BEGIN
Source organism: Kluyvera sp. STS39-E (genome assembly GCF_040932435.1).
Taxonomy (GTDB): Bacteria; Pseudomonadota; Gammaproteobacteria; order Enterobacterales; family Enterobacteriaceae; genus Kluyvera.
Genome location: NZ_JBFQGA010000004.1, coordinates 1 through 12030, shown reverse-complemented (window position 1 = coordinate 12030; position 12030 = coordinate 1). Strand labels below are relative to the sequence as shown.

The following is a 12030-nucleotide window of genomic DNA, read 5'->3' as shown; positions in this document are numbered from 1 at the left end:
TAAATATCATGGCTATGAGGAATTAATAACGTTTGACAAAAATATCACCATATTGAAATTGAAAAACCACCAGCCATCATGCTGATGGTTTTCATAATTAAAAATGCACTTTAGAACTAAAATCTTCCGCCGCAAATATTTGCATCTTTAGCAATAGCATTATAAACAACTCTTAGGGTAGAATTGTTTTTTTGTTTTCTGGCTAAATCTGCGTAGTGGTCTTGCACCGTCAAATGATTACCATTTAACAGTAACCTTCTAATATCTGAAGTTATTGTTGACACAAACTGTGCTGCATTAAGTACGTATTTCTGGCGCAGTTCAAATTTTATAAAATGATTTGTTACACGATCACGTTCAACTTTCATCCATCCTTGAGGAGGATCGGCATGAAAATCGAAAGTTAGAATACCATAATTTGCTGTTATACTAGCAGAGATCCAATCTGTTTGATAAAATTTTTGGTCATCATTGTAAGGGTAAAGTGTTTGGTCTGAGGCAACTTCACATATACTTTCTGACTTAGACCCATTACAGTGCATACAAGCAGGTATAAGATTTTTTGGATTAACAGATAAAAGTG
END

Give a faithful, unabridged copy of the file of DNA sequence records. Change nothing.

Source organism: Kluyvera sp. STS39-E (genome assembly GCF_040932435.1).
Taxonomy (GTDB): Bacteria; Pseudomonadota; Gammaproteobacteria; order Enterobacterales; family Enterobacteriaceae; genus Kluyvera.
Genome location: NZ_JBFQGA010000004.1, coordinates 1 through 12030, shown reverse-complemented (window position 1 = coordinate 12030; position 12030 = coordinate 1). Strand labels below are relative to the sequence as shown.

The following is a 12030-nucleotide window of genomic DNA, read 5'->3' as shown; positions in this document are numbered from 1 at the left end:
TAAATATCATGGCTATGAGGAATTAATAACGTTTGACAAAAATATCACCATATTGAAATTGAAAAACCACCAGCCATCATGCTGATGGTTTTCATAATTAAAAATGCACTTTAGAACTAAAATCTTCCGCCGCAAATATTTGCATCTTTAGCAATAGCATTATAAACAACTCTTAGGGTAGAATTGTTTTTTTGTTTTCTGGCTAAATCTGCGTAGTGGTCTTGCACCGTCAAATGATTACCATTTAACAGTAACCTTCTAATATCTGAAGTTATTGTTGACACAAACTGTGCTGCATTAAGTACGTATTTCTGGCGCAGTTCAAATTTTATAAAATGATTTGTTACACGATCACGTTCAACTTTCATCCATCCTTGAGGAGGATCGGCATGAAAATCGAAAGTTAGAATACCATAATTTGCTGTTATACTAGCAGAGATCCAATCTGTTTGATAAAATTTTTGGTCATCATTGTAAGGGTAAAGTGTTTGGTCTGAGGCAACTTCACATATACTTTCTGACTTAGACCCATTACAGTGCATACAAGCAGGTATAAGATTTTTTGGATTAACAGATAAAAGTG